Kelli Vandermoer is game for anything. The 24 Hour Fitness personal trainer, now a member of USA Rowing and a U.S. Olympic hopeful, sees the irony when she recalls declining an invitation to try the sport in college (“they went out at 4 a.m.”). She also considers the possibility that the challenges she has faced since then have brought her not only full circle, but also closer to her life’s dream.

Vandermoer earned her first dance class as a reward for reading books. After that studio experience, she kept dancing until college. I did tap, jazz, ballet, hip hop and lyrical dance,” she says, and she was competing on stage.

But other girls her age were playing soccer and other sports, so her mom put her in the game. Athletic and tall, Vandermoer says, “I guess that’s why they put me on an all-guys’ team.” (At that age, she wasn’t having any of it.) In high school, she tried gymnastics, ran cross-country and track and was urged by coaches to try other sports. (High jump emerged as a favorite while she still dabbled in volleyball, long jump and hurdles.)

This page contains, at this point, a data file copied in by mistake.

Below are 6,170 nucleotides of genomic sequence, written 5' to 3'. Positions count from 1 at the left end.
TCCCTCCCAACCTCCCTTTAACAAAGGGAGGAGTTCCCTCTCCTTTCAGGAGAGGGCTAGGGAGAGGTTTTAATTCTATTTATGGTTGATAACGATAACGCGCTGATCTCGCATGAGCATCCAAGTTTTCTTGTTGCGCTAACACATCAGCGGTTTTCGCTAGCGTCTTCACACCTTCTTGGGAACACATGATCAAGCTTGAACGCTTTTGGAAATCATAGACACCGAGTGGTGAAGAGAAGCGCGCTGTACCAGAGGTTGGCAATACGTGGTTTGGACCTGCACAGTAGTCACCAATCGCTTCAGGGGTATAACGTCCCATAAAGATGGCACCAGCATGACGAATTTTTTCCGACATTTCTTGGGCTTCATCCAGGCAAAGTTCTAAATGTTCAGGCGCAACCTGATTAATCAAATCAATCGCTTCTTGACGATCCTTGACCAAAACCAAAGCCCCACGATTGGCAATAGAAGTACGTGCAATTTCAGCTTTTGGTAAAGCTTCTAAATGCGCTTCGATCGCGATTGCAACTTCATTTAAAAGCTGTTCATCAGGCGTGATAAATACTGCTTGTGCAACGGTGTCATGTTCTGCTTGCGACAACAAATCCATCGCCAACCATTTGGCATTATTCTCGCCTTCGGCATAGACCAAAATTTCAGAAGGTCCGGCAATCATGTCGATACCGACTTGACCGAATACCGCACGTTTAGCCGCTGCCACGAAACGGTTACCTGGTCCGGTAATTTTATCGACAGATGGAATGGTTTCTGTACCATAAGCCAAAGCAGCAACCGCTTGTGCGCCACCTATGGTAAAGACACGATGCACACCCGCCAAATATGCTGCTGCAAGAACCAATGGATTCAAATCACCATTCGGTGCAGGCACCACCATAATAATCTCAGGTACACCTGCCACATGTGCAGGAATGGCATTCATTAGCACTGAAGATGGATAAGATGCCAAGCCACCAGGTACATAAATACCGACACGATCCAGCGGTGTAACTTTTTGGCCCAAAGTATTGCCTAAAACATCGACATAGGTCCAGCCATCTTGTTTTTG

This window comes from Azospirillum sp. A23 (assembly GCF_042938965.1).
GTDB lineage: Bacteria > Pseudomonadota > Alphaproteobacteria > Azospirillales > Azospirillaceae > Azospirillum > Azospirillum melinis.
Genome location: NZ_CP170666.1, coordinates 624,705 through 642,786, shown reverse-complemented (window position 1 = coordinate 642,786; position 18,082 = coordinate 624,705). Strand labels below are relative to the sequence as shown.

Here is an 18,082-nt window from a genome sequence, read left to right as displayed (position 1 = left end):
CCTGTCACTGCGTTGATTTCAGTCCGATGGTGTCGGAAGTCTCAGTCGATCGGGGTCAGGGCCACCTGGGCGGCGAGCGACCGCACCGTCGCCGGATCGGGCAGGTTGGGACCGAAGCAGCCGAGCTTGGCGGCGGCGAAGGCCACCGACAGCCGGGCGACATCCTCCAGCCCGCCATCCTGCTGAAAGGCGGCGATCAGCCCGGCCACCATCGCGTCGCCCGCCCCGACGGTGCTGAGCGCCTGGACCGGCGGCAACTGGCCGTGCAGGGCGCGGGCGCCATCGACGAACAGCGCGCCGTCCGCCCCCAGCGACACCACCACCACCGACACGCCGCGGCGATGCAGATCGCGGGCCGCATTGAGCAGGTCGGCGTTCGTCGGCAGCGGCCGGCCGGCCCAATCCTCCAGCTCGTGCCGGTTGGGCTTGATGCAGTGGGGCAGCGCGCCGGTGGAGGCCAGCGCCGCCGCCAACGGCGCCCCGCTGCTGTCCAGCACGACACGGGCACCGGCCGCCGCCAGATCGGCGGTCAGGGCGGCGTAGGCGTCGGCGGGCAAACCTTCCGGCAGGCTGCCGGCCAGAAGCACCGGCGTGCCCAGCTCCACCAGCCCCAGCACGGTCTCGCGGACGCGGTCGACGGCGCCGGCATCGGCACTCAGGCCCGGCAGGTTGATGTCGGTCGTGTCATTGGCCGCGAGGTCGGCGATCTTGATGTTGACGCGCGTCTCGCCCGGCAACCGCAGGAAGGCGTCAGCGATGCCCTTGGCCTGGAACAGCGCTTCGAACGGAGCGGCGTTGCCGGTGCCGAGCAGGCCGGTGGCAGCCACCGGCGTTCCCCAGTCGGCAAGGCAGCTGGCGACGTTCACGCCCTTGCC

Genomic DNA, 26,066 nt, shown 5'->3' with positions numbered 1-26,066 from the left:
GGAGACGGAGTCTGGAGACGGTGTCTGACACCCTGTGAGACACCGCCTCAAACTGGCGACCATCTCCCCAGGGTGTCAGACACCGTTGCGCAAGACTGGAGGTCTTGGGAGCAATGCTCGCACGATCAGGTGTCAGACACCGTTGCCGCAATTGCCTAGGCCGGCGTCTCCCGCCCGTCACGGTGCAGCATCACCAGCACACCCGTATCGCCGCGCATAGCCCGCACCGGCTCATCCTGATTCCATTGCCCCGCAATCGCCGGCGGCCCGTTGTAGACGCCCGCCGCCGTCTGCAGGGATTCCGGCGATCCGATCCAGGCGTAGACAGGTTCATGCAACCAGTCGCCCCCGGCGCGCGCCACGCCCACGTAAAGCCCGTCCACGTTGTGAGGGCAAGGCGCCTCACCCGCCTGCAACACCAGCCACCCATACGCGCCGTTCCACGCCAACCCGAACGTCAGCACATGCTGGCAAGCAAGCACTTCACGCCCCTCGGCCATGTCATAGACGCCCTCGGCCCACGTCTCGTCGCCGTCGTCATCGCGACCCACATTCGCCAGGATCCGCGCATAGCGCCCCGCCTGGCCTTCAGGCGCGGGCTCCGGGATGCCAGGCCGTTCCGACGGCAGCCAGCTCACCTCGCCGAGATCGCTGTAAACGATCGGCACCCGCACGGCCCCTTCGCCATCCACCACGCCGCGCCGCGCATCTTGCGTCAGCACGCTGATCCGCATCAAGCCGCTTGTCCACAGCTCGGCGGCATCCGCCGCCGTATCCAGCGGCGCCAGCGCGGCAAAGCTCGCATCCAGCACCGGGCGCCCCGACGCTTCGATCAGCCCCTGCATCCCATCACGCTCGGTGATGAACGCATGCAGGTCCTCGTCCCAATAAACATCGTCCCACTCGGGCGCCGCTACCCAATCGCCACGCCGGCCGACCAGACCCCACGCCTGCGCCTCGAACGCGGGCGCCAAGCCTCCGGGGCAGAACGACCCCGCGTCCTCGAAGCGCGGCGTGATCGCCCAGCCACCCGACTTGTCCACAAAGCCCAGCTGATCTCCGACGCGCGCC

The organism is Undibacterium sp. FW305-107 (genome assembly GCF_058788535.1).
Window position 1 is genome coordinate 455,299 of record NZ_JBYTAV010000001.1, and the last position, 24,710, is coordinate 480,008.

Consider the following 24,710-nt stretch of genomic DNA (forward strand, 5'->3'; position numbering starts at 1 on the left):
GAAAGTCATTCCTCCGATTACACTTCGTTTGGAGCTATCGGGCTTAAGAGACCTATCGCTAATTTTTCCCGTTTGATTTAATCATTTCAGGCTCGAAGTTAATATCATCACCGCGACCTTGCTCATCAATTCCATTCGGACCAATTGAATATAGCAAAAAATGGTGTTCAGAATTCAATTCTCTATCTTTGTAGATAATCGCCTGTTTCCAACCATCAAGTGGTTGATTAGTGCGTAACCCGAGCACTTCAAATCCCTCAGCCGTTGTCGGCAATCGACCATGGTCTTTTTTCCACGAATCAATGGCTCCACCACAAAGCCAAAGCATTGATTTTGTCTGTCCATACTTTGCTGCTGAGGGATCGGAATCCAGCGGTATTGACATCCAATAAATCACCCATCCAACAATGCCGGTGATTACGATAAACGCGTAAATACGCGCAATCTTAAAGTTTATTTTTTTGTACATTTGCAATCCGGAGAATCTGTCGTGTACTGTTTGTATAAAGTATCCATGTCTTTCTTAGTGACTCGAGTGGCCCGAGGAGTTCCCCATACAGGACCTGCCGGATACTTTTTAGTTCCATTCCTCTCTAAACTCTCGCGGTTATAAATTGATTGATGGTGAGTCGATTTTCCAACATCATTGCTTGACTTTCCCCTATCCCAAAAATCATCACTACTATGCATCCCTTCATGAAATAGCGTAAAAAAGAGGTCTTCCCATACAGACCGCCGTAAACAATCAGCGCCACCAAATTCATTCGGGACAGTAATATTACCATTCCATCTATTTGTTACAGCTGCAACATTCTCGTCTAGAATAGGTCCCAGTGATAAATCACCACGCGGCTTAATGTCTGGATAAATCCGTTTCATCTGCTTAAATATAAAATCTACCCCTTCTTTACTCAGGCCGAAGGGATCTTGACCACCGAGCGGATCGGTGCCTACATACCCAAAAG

At Cal State Humboldt, multiple teams continued to court Vandermoer. The track and field coach encouraged her to go out for the heptathlon (a two-day event including high jump, long jump, the 200 meter dash, the 800 meter dash, shot put, javelin and 100-meter hurdles). The rowing team invited her to come out.

Life came to a halt

And then life came to a halt when Vandermoer lost her dad. “It was unexpected. I had come home for summer, and it happened,” she says. “I tried to go back to Humboldt because I thought he would have wanted it, but it became really hard to be away from my mom and alone [at school], because I’m not from there.”

With the help of a coach, Vandermoer was able to transfer to Cal State East Bay (Hayward, California) and retain her competitive status, although her new coach saw her potential for yet more events. She continued to push herself and adapt to new challenges.